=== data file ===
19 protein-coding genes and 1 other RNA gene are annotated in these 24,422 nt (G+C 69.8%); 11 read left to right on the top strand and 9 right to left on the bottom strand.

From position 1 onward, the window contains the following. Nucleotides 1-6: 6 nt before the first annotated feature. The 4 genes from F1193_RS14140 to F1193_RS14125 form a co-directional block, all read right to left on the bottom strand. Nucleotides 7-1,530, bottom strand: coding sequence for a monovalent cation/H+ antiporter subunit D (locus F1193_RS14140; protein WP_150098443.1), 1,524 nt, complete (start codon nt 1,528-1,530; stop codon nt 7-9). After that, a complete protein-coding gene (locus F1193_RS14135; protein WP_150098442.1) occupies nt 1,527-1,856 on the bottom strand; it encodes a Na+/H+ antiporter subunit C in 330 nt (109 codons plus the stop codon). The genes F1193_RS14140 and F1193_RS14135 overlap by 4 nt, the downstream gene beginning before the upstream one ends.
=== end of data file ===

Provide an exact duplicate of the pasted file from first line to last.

19 protein-coding genes and 1 other RNA gene are annotated in these 24,422 nt (G+C 69.8%); 11 read left to right on the top strand and 9 right to left on the bottom strand.

From position 1 onward, the window contains the following. Nucleotides 1-6: 6 nt before the first annotated feature. The 4 genes from F1193_RS14140 to F1193_RS14125 form a co-directional block, all read right to left on the bottom strand. Nucleotides 7-1,530, bottom strand: coding sequence for a monovalent cation/H+ antiporter subunit D (locus F1193_RS14140; protein WP_150098443.1), 1,524 nt, complete (start codon nt 1,528-1,530; stop codon nt 7-9). After that, a complete protein-coding gene (locus F1193_RS14135; protein WP_150098442.1) occupies nt 1,527-1,856 on the bottom strand; it encodes a Na+/H+ antiporter subunit C in 330 nt (109 codons plus the stop codon). The genes F1193_RS14140 and F1193_RS14135 overlap by 4 nt, the downstream gene beginning before the upstream one ends.